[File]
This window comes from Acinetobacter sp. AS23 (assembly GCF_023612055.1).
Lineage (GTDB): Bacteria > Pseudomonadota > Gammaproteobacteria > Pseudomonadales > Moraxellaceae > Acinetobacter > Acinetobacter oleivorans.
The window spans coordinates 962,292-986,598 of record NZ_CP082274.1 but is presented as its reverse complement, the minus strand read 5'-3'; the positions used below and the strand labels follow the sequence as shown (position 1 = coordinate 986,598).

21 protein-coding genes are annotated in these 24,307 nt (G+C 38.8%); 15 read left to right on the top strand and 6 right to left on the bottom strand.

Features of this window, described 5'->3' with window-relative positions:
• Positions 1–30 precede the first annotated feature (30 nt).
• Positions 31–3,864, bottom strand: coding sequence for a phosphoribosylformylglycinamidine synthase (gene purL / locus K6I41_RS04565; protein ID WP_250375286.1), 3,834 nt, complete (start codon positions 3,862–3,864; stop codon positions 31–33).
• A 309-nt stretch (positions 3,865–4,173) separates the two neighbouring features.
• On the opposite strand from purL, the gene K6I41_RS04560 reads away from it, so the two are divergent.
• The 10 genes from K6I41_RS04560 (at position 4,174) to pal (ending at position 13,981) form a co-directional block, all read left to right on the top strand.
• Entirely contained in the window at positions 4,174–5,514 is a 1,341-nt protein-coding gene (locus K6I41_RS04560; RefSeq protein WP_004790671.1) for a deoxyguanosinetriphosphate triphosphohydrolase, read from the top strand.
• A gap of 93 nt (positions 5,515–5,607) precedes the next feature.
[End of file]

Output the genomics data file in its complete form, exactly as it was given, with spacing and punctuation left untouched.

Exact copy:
This window comes from Acinetobacter sp. AS23 (assembly GCF_023612055.1).
Lineage (GTDB): Bacteria > Pseudomonadota > Gammaproteobacteria > Pseudomonadales > Moraxellaceae > Acinetobacter > Acinetobacter oleivorans.
The window spans coordinates 962,292-986,598 of record NZ_CP082274.1 but is presented as its reverse complement, the minus strand read 5'-3'; the positions used below and the strand labels follow the sequence as shown (position 1 = coordinate 986,598).

21 protein-coding genes are annotated in these 24,307 nt (G+C 38.8%); 15 read left to right on the top strand and 6 right to left on the bottom strand.

Features of this window, described 5'->3' with window-relative positions:
• Positions 1–30 precede the first annotated feature (30 nt).
• Positions 31–3,864, bottom strand: coding sequence for a phosphoribosylformylglycinamidine synthase (gene purL / locus K6I41_RS04565; protein ID WP_250375286.1), 3,834 nt, complete (start codon positions 3,862–3,864; stop codon positions 31–33).
• A 309-nt stretch (positions 3,865–4,173) separates the two neighbouring features.
• On the opposite strand from purL, the gene K6I41_RS04560 reads away from it, so the two are divergent.
• The 10 genes from K6I41_RS04560 (at position 4,174) to pal (ending at position 13,981) form a co-directional block, all read left to right on the top strand.
• Entirely contained in the window at positions 4,174–5,514 is a 1,341-nt protein-coding gene (locus K6I41_RS04560; RefSeq protein WP_004790671.1) for a deoxyguanosinetriphosphate triphosphohydrolase, read from the top strand.
• A gap of 93 nt (positions 5,515–5,607) precedes the next feature.